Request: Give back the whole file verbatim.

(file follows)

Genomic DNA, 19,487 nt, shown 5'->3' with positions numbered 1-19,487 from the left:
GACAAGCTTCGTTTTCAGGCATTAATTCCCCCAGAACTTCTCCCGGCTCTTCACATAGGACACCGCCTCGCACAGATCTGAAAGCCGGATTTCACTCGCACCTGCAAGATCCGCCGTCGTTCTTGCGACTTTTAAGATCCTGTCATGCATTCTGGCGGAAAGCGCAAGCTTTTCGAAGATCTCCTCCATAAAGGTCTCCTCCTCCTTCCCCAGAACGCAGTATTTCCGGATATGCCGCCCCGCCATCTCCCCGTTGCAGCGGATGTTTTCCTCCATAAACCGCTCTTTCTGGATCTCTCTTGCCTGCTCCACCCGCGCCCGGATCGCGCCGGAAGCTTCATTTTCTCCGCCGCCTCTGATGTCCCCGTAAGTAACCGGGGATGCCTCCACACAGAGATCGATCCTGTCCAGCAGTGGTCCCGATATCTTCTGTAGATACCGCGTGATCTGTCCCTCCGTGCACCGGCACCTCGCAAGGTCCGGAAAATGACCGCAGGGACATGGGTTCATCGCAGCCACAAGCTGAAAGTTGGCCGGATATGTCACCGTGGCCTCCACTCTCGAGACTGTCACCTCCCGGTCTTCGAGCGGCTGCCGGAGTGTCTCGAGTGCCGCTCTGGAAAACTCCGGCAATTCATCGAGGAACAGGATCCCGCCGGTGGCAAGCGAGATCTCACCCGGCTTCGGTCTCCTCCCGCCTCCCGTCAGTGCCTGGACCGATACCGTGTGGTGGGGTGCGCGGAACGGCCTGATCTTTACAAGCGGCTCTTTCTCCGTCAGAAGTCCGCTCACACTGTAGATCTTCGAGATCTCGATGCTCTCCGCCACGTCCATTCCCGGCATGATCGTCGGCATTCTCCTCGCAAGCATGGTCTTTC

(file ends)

Genomic DNA, 19,487 nt, shown 5'->3' with positions numbered 1-19,487 from the left:
GACAAGCTTCGTTTTCAGGCATTAATTCCCCCAGAACTTCTCCCGGCTCTTCACATAGGACACCGCCTCGCACAGATCTGAAAGCCGGATTTCACTCGCACCTGCAAGATCCGCCGTCGTTCTTGCGACTTTTAAGATCCTGTCATGCATTCTGGCGGAAAGCGCAAGCTTTTCGAAGATCTCCTCCATAAAGGTCTCCTCCTCCTTCCCCAGAACGCAGTATTTCCGGATATGCCGCCCCGCCATCTCCCCGTTGCAGCGGATGTTTTCCTCCATAAACCGCTCTTTCTGGATCTCTCTTGCCTGCTCCACCCGCGCCCGGATCGCGCCGGAAGCTTCATTTTCTCCGCCGCCTCTGATGTCCCCGTAAGTAACCGGGGATGCCTCCACACAGAGATCGATCCTGTCCAGCAGTGGTCCCGATATCTTCTGTAGATACCGCGTGATCTGTCCCTCCGTGCACCGGCACCTCGCAAGGTCCGGAAAATGACCGCAGGGACATGGGTTCATCGCAGCCACAAGCTGAAAGTTGGCCGGATATGTCACCGTGGCCTCCACTCTCGAGACTGTCACCTCCCGGTCTTCGAGCGGCTGCCGGAGTGTCTCGAGTGCCGCTCTGGAAAACTCCGGCAATTCATCGAGGAACAGGATCCCGCCGGTGGCAAGCGAGATCTCACCCGGCTTCGGTCTCCTCCCGCCTCCCGTCAGTGCCTGGACCGATACCGTGTGGTGGGGTGCGCGGAACGGCCTGATCTTTACAAGCGGCTCTTTCTCCGTCAGAAGTCCGCTCACACTGTAGATCTTCGAGATCTCGATGCTCTCCGCCACGTCCATTCCCGGCATGATCGTCGGCATTCTCCTCGCAAGCATGGTCTTTC